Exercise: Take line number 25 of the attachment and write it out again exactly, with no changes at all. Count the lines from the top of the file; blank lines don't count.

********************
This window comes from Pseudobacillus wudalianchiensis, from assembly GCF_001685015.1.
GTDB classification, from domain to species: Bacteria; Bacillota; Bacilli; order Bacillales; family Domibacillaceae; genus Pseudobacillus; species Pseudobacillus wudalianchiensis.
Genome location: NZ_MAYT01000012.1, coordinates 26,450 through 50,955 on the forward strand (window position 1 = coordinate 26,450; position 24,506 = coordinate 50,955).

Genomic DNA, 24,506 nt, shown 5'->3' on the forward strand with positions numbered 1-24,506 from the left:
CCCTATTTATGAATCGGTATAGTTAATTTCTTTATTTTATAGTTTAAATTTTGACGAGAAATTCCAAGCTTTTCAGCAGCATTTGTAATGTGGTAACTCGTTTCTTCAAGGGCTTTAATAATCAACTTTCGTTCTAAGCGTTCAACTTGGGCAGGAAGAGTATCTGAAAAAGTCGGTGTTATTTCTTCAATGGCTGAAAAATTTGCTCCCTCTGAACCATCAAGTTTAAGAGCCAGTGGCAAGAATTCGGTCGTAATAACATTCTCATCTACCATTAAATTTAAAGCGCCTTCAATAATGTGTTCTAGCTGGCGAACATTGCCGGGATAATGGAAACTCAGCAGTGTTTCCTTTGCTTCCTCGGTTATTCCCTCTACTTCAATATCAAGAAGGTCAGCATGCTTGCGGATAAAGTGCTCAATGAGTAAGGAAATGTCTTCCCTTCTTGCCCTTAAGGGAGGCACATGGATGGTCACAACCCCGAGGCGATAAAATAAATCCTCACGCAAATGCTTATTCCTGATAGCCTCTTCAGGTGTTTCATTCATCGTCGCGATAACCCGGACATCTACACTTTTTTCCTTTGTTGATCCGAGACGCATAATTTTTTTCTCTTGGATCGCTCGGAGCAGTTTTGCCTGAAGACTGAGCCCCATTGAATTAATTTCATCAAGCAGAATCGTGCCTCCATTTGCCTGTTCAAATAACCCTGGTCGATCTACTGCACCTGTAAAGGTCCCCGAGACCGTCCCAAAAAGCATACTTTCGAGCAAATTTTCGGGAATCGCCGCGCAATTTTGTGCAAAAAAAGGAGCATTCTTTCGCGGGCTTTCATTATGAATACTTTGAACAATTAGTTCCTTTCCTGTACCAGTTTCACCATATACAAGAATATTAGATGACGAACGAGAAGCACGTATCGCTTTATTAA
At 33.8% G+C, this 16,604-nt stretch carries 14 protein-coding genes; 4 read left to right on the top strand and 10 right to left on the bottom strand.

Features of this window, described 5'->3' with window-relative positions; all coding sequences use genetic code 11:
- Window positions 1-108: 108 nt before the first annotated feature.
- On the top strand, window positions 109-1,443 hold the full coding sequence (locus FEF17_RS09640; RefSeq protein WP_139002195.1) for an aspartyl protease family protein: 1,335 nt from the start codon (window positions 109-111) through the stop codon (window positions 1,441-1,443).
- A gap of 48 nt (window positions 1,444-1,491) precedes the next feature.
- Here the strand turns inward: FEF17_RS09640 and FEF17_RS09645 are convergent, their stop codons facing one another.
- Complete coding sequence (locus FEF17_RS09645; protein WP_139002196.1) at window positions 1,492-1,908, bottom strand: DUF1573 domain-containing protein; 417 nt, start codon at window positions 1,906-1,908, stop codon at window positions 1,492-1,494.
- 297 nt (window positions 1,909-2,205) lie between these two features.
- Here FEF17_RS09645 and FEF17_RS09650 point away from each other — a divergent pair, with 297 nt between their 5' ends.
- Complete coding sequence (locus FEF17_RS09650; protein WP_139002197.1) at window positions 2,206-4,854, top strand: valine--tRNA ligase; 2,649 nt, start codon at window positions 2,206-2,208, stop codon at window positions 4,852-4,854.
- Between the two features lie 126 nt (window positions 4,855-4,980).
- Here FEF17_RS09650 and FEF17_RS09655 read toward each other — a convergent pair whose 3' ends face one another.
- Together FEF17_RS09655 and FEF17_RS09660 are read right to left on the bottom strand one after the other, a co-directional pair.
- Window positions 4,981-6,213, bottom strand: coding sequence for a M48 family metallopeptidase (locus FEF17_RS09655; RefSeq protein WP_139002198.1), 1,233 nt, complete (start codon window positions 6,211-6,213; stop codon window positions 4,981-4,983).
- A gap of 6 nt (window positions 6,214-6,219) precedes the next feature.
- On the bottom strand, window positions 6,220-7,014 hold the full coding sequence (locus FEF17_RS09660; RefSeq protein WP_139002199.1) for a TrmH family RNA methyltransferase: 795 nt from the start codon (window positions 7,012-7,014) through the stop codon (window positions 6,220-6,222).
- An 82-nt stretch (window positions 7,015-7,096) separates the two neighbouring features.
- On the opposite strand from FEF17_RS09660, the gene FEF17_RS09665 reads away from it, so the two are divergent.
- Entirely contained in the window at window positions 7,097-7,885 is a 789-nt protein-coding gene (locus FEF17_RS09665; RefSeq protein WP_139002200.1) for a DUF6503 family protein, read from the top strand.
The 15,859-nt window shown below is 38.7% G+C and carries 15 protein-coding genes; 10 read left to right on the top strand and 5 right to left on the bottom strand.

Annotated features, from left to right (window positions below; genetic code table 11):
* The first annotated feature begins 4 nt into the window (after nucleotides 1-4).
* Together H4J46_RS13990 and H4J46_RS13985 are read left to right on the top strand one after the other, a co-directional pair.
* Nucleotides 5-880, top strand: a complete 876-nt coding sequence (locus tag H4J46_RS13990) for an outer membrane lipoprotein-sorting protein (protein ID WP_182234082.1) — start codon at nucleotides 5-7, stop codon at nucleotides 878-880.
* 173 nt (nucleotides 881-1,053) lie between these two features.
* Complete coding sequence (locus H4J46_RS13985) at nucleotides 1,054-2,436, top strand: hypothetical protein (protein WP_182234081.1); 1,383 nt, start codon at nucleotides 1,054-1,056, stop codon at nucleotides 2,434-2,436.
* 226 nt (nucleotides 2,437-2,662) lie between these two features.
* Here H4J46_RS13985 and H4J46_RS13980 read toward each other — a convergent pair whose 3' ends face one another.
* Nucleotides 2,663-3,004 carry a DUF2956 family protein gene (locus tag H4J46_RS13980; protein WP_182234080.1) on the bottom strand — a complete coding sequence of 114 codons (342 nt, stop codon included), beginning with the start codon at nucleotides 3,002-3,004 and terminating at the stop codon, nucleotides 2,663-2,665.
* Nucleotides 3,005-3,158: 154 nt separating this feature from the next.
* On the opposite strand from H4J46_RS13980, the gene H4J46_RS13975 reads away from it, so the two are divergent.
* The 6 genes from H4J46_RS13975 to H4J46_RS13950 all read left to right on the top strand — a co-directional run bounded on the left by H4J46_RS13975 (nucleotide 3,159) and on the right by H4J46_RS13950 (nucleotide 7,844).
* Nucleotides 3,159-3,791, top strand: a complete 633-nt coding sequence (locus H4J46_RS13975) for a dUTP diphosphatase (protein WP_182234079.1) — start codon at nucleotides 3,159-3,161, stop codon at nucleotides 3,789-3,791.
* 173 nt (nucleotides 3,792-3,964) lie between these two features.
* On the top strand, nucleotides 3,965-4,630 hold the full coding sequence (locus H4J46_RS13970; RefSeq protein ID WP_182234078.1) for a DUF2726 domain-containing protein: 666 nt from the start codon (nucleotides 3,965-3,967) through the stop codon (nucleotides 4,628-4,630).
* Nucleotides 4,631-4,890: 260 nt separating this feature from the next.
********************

The 15,859-nt window shown below is 38.7% G+C and carries 15 protein-coding genes; 10 read left to right on the top strand and 5 right to left on the bottom strand.